Turkey tells Russia: Syria regime attacks on Idlib must stop

A picture taken on February 16, 2020, shows a convoy of the Turkish army in the commercial area of the Syrian town of Sarmada in the northwestern province of Idlib. The situation in Syria has become more tense as pro-regime forces intensify their assault on the last major rebel bastion of Idlib, where Turkey has 12 observation posts as part of a 2018 Ankara-Moscow agreement, four of which are surrounded by regime forces according to Turkish officials. (AFP)
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Updated 16 February 2020

Turkey tells Russia: Syria regime attacks on Idlib must stop

  • Assad has been intensifying his assault on the holdout northwestern province of Idlib

ANKARA: Turkey’s foreign minister said on Sunday he has told his Russian counterpart that the Damascus regime’s attacks on the last rebel-held bastion in Syria must stop.
Backed by Russian air power, Syrian President Bashar Assad has been intensifying his assault on the holdout northwestern province of Idlib.
And tensions have been running high between Ankara and Moscow after 14 Turks were killed in shelling by Syrian government forces in the region.
“I stressed that the attacks in Idlib must stop and it was necessary to establish a lasting cease-fire that would not be violated,” Turkish Foreign Minister Mevlut Cavusoglu told journalists in Germany.
Cavusoglu met Russian Foreign Minister Sergei Lavrov on Saturday during the Munich Security Conference.
Turkey has 12 observation posts in Idlib as part of a 2018 deal reached between Ankara and Moscow in the Russian resort of Sochi to prevent a regime offensive.
But despite the agreement, Syrian regime forces, backed by Russian air strikes, have pressed ahead with an assault to retake the province, killing hundreds of people.
Four of the Turkish posts are believed to be encircled by Syrian forces, and Ankara has threatened to attack Damascus if they do not retreat by the end of February.
A Turkish delegation will head to Moscow on Monday, after Russian officials visited Ankara last weekend but no concrete agreement emerged.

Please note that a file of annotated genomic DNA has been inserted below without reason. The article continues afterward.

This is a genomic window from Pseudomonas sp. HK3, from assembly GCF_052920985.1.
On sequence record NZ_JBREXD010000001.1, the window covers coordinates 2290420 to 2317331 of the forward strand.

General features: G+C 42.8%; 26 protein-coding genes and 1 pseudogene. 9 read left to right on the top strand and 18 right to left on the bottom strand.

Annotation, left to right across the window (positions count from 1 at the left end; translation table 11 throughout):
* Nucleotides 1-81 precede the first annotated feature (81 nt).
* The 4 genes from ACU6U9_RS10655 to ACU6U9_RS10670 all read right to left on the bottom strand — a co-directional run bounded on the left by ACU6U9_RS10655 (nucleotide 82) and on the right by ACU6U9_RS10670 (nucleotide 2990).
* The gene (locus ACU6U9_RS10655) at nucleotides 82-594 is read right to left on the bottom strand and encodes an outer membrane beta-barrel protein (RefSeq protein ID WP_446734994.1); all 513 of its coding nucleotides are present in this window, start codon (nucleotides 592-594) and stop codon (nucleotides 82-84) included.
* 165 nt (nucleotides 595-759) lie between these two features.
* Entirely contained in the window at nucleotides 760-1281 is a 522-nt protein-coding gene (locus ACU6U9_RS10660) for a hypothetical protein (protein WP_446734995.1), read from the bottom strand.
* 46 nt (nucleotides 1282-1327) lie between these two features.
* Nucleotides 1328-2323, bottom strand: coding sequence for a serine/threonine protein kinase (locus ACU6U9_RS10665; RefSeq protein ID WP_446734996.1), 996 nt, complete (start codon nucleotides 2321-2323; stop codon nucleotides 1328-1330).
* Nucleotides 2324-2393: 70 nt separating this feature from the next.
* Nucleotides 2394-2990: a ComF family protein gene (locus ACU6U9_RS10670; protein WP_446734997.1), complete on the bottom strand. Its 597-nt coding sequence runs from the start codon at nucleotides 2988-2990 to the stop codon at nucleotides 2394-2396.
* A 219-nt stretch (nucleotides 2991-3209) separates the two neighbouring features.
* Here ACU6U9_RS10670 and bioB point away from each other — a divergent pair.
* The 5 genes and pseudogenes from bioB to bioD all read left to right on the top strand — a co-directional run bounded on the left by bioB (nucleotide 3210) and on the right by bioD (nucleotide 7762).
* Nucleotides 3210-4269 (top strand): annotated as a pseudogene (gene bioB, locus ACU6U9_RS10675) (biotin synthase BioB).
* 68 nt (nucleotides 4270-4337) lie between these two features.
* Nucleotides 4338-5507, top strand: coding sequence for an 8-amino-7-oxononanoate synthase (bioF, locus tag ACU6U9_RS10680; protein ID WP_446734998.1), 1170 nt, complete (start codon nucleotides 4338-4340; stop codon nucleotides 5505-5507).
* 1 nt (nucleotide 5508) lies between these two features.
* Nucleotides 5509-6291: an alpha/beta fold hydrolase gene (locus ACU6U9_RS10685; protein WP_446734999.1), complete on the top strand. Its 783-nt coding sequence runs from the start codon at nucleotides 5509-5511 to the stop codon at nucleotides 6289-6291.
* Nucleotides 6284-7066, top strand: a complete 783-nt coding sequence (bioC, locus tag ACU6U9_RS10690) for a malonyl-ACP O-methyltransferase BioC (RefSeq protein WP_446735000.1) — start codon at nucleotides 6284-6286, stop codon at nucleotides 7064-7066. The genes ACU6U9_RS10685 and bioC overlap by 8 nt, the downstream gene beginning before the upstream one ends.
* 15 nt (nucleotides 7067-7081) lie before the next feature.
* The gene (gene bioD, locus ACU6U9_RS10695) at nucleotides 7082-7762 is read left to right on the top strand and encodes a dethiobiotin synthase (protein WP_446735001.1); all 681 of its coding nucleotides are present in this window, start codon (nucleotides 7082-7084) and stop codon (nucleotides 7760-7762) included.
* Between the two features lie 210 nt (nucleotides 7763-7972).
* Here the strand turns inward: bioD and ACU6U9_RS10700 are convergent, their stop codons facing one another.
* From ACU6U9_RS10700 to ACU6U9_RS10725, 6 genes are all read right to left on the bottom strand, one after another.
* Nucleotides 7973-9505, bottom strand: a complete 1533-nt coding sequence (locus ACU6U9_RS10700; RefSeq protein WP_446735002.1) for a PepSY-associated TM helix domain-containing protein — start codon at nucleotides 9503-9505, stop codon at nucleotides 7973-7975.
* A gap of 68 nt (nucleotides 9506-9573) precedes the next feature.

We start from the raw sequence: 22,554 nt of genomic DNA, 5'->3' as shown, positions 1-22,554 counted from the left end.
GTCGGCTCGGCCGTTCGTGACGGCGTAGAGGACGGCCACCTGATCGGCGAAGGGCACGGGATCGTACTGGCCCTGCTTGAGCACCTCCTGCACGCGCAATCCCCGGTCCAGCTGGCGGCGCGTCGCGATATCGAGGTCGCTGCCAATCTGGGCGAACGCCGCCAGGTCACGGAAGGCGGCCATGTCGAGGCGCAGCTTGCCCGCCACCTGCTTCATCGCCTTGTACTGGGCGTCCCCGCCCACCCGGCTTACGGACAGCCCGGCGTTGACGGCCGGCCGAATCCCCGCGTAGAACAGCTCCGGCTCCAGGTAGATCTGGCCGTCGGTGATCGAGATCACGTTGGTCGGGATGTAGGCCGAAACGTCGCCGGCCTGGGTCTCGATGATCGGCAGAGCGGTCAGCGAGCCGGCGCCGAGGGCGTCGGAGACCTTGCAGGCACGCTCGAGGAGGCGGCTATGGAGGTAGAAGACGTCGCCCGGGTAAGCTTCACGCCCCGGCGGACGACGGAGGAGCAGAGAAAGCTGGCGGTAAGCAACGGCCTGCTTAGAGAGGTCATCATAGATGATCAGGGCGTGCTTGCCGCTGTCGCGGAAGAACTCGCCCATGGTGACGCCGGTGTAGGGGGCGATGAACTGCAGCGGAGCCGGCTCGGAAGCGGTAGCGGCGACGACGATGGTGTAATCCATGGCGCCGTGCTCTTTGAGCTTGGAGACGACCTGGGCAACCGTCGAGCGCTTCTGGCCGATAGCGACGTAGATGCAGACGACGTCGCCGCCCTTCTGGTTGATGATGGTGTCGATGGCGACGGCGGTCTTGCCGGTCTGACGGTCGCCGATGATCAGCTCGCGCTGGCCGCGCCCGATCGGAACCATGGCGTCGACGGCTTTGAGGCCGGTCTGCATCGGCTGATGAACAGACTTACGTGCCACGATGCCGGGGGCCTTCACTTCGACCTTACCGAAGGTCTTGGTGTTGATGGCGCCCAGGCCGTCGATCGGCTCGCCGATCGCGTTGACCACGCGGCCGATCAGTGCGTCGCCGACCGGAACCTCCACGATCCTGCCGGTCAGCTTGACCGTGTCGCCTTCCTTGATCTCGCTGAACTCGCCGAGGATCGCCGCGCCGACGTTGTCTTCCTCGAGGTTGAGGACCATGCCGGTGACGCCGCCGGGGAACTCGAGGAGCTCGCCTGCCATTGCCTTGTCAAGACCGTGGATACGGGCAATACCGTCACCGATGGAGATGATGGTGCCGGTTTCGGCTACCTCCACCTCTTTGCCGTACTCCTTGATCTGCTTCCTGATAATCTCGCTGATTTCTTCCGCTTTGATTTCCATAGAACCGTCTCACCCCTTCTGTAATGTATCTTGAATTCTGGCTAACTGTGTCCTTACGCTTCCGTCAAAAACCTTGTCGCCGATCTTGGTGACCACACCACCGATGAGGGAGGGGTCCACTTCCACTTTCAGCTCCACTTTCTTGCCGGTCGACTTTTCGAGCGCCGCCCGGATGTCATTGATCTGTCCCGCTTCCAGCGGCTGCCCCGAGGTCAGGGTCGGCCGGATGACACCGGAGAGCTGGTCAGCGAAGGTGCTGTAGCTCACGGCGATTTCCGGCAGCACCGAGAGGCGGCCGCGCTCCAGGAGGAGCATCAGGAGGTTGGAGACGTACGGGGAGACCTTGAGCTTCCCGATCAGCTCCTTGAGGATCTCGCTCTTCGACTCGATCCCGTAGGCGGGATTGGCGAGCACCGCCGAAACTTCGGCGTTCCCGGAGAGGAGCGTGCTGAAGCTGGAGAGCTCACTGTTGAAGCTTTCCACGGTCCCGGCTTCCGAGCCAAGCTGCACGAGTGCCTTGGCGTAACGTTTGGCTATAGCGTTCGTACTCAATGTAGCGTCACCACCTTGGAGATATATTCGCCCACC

Rebel supporter Turkey and Damascus ally Russia have worked closely on Syria in recent years despite being on opposing sides of the nine-year conflict.


So-called honor killing of teen girl brings outcry in Iran

Updated 51 min 32 sec ago

So-called honor killing of teen girl brings outcry in Iran

  • Iranian president Rouhani has urged his cabinet to speed up the introduction of harsher laws against such killings

TEHRAN: The so-called honor killing of a 14-year-old Iranian girl by her father, who reportedly used a farming sickle to behead her as she slept, has prompted a nationwide outcry.
Reza Ashrafi, now in custody, was apparently enraged when he killed his daughter Romina on Thursday after she ran away with 34-year-old Bahamn Khavari in Talesh, some 320 kilometers (198 miles) northwest of the capital, Tehran.
In traditional societies in the Middle East, including Iran, blame would typically fall on a runaway girl for purportedly having sullied her family’s honor, rather than on an adult male luring away a child.
Romina was found five days after leaving home and taken to a police station, from where her father brought her back home. The girl reportedly told the police she feared a violent reaction from her father.
On Wednesday, a number of national newspapers featured the story prominently and the social media hashtag #RominaAshrafi reportedly has been used thousands times on social media, with most users condemning the killing.
Proposed legislation against honor killings has apparently shuttled for years among various decision-making bodies in Iran.
On Wednesday, Romina Ashrafi’s case led Iranian President Hassan Rouhani to urge his Cabinet to speed up harsher laws against such killings and he pushed for speedy adoption of relevant legislation.
There is little data on honor killings in Iran, where local media occasionally report on such cases. Under the law, girls can marry after the age of 13, though the average age of marriage for Iranian women is 23. It is not known how many women and young girls are killed by family members or close relatives because of their actions, perceived as violating conservative Islamic norms on love and marriage.
Iran’s judiciary said Romina’s case will be tried in a special court. Under the current law, her father faces a prison sentence of up to 10 years.
Iran’s vice president in charge of family affairs, Masoumeh Ebtekar, expressed hope that a bill with harsher punishments will soon be in the final stages of approval.
Shahnaz Sajjadi, special assistant to citizens’ rights in the presidential directorate on women and family affairs, on Wednesday told the khabaronline.ir news website “We should revise the idea that home is a safe place for children and women. Crimes that happen against women in the society are less than those that happen in the homes.”